The Irrigator : Autonomous watering robot for homes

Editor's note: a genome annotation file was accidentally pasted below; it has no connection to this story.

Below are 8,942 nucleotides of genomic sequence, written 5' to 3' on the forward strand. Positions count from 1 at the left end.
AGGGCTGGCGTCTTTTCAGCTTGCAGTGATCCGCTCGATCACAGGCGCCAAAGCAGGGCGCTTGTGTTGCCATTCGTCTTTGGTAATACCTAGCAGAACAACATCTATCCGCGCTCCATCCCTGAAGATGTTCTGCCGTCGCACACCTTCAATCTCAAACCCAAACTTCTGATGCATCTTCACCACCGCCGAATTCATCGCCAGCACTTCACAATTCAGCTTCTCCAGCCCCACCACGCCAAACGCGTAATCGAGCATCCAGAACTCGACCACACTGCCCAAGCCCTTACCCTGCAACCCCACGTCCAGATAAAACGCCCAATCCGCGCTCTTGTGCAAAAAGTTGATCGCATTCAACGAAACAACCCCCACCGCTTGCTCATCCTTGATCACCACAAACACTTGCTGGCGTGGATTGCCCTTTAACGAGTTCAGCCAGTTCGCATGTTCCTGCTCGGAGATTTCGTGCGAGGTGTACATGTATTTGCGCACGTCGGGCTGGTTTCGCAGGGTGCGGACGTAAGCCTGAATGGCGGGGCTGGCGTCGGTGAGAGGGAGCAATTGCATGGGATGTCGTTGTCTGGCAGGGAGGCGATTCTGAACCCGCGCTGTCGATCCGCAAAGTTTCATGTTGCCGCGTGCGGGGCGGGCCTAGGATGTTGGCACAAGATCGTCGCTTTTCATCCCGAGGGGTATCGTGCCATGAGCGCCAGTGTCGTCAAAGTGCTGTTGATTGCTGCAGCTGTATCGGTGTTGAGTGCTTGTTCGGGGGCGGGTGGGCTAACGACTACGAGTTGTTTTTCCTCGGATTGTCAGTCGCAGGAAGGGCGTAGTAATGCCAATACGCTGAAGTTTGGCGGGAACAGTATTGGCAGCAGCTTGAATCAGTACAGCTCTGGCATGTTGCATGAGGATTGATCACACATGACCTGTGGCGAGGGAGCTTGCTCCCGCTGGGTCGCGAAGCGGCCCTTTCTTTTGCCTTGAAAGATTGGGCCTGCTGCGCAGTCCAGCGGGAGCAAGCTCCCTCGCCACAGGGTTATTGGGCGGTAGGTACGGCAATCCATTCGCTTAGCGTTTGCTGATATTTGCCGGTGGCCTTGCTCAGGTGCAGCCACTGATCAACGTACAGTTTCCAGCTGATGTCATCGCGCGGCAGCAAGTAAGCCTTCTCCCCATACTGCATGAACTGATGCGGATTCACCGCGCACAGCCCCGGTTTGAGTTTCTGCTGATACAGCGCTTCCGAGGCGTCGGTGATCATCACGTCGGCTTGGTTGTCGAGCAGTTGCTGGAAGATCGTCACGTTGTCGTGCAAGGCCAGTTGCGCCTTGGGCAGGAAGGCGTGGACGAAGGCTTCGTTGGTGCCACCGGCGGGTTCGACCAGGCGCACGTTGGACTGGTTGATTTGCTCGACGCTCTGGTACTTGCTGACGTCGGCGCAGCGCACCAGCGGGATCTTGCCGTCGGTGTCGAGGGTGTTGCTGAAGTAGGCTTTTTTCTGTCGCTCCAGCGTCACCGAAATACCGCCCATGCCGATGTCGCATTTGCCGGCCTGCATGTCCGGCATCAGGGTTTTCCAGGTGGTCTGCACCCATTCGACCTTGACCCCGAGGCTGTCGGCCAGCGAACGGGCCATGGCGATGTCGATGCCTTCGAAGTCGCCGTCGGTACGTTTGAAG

Abstract: Inspired by the trend of automated homes, this thesis examines the possibility of designing a cheap and autonomous robot that will water plants effectively at home. Many existing solutions are cumbersome and not sufficiently effective, often due to flexibility and risk of over watering. Therefore this thesis examines a wheel based approach. In order to achieve the best possible results, the soil water content was measured, as opposed to a time-based approach where the user sets a timer to decide how often the plants are watered. This thesis also examines the advantages, and disadvantages of a capacitive moisture sensor versus a resistive moisture sensor, as well as effects of depth of penetration for the sensors. Controlled using an Arduino Uno, the robot was programmed to follow a line with IR-sensors, drive using differential steering, and had the ability to drive in reverse. It was able to identify a pot, read the moisture level of the soil, water it, and continue the loop. However, it was not completely autonomous as it is incapable of refilling the water tank – or recharging the batteries. It was stated that the resistive sensor was most suited to be used in the robot due to the relatively reliable results at increased depth. The results at deeper penetration were expected, as the moisture increased with depth when not recently irrigated. The capacitive sensor showed somewhat ambiguous results. The results showed higher water content deeper into the soil, compared to recently irrigated soils.
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